The second category is perhaps the saddest, since there are so many great songs out there that are neglected in favor of beating the same dozen or so compositions to death with repeated covers, particularly when somebody has the bright idea of doing a "fresh" version of a classic by adding some cheesy new background instrumentation (drum machines, jazz horns, R&B backups singers, heavy metal guitars, it's still the same damn song, get over it).
But in spite of the rampant commercialism, family blowouts and extra-long lines everywhere, I still love Christmas. I love the idea of Christmas, and the timing of it, especially how the Christian holiday came to take its place in the dead of winter, using the old, old symbolism of rebirth and redemption in the darkest, coldest part of the year, and the wish for peace and sanity in troubled times. Underneath all the plastic and tinsel you can still find that bit of warmth and light.
And in that spirit I give you a half-dozen songs that you're NOT likely to hear in the shopping mall any time soon (in the US at least, I've heard one of these in Ireland at Christmas). Most of these selections are a bit of the dark side, thematically, which I think counteracts the artificial sweetness of the more mall-worthy hits. Besides which, with one in ten Americans either out of work or not able to find enough work to get by, it's all about seeing the light in the dark times.
6. John Prine - "Christmas in Prison"
Prine has always had a knack for mixing sentiment and humor, and portraying hard times without coming across as whining at all. Number six on the list is his "Christmas in Prison."
The best line is probably the first: "It was Christmas in Prison and the food was really good/ we had turkeys and pistols carved out of wood."
John Prine "Christmas in Prison" video
5. Tom Waits - "Christmas Card from a Hooker in Minnneapolis"
Like Prine, waits has always been one to portray the dark side of life with wit and dark humor. This bit of talking blues is no different from his others, and what it lacks in holiday cheer, it makes up for int twisted genius.
Best line: "And Charlie, hey/ I'll be eligible for parole come Valentine's Day."
Christmas Card from a Hooker in Minneapolis
4. The Pogues and Kirsty MacColl - "Fairytale of New York"
If you're a fan of Anglo-Irish Folk Rock (and who isn't) you know this song. It's extraordinarily popular in the rest of the English-speaking world, yet gets no airplay in the U.S., possibly because of it's politically incorrect lyrics. It's the story of a couple who's youthful romance was destroyed by drugs and poverty (yes, there's a lot of Christmas songs about that, and yes, there's more than one on this list) and features the late, great Kirsty MacColl singing a duet with Shane MacGowan. The video was filmed in NYC and features a bunch of actual police officers and one fake one, who is really Matt Dillon.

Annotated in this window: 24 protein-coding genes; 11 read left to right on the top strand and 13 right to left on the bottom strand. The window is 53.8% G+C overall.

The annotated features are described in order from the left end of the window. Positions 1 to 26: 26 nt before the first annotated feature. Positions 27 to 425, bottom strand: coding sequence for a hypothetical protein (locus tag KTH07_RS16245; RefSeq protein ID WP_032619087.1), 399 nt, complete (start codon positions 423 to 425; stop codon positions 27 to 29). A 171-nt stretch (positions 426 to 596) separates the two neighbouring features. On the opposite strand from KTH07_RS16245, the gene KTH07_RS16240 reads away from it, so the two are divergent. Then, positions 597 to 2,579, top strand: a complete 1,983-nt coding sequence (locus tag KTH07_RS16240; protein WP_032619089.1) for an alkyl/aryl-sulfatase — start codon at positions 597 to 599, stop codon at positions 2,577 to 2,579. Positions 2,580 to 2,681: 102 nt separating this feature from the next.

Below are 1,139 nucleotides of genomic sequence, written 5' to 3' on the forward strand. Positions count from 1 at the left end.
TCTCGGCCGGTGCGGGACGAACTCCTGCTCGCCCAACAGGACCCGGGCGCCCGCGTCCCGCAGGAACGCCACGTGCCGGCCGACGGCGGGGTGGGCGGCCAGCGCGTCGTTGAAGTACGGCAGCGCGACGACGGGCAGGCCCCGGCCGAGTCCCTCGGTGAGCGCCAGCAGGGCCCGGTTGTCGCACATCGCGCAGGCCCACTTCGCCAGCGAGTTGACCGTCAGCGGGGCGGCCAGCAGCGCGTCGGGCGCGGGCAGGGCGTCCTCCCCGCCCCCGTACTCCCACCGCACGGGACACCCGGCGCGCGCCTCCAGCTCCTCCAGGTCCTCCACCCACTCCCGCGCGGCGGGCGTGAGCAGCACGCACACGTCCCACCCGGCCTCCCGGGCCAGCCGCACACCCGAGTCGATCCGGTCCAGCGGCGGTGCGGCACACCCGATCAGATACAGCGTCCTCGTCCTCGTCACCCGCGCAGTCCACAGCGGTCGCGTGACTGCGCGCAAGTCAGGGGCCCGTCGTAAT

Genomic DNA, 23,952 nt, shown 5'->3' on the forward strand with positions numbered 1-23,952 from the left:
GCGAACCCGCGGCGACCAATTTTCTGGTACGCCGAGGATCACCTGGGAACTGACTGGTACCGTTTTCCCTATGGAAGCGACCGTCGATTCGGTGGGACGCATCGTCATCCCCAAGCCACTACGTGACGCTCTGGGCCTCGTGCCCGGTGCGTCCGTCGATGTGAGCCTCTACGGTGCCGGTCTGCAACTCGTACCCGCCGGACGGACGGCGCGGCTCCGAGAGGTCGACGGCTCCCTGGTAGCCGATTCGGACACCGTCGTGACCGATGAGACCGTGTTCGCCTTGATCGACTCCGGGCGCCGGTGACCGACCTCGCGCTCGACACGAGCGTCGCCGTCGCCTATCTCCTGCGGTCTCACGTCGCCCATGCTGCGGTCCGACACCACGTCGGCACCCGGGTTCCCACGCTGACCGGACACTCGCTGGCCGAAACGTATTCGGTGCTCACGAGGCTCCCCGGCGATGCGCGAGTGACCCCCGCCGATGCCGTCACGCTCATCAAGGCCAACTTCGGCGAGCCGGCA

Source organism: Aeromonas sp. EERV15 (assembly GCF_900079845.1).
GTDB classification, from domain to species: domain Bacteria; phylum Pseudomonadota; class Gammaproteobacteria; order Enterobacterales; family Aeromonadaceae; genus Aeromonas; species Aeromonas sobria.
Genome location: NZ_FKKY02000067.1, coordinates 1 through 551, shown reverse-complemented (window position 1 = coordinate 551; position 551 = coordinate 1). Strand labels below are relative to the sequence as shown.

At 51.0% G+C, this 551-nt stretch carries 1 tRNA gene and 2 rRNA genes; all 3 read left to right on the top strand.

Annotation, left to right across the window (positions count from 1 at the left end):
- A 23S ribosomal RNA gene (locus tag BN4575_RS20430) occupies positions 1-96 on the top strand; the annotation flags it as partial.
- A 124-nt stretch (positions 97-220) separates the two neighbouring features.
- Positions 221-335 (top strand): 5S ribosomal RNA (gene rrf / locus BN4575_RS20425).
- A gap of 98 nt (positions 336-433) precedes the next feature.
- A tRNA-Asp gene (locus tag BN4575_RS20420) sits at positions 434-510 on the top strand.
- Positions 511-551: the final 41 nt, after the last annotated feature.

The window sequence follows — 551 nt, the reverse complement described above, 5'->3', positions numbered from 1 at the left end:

What probably makes this song so great is that there is still some tenderness found underneath the bitterness, as seen in the last verse:
"I could'a been someone." "Well so could anyone/ you took my dreams from me when I first found you." "I kept them with me babe, I put them with my own/ can't make it out alone, I built me dreams around you."
Fairytale of New York
3. Gordon Lightfoot - "Circle of Steel"
Another tale of crime, poverty and desperation, this time from Canada. Unlike some of the others on this list, there isn't much hope for the characters here. Lightfoot contrasts the "sights and sounds of the people going 'round" with a dingy room where "the rats run around like they own the place." At the same time, his vivid imagery and knack for melody make it a compelling song, and an argument for compassion towards those born in to hard circumstances.
"Christmas dawns and the snow lets up, and the sun hits the handle of her heirloom cup
she hides her face in her hands for a while, says 'look here child
your father's pride was his means to provide, and he's serving three years for that reason."
Circle of Steel
2. John McCutcheon - "Christmas in the Trenches"
In December of 1914 Britain and Germany were fighting in what would become known World War I. Soldiers were dug into trenches all long the Western Front, in France and Belgium, and in many cases, had fought to a standstill. Then, on the night of December 24, something strange happened. The artillery stopped, the rifles stopped, and men from both sides started singing Christmas carols. Eventually, soldiers wandered out into No Man's Land to trade small gifts of brandy, tobacco and chocolate and even in some cases put together impromptu soccer games. For one night, maybe a little longer, they laid down their guns and greeted each other as brother men.
Does thinking about this make fighting over parking spaces and rushing out to "one day sales" at four A.M. seem a bit hollow and stupid? Yeah, it does.
Best Line: Every single one. But try this on for size
"Soon daylight stole upon us and France was France once more
With sad farewells we each began to settle back to war
But the question haunted every heart that lived that wondrous night
'Whose family have I fixed within my sights?'"
Christmas in the Trenches (including a great slideshow of photos from the actual Christmas Truce)
1. Stephen Colbert and Elvis Costello Christmas Duet
Every now and then under the Stephen Colbert persona a bit of sentiment and sincerity slips through. This song is a pretty good example. Just as Stephen and Elvis tell us, "there are much worse things to believe in." Enjoy the season, everybody.
|The Colbert Report||Mon - Thurs 11:30pm / 10:30c|
|A Colbert Christmas: Colbert/Costello Duet|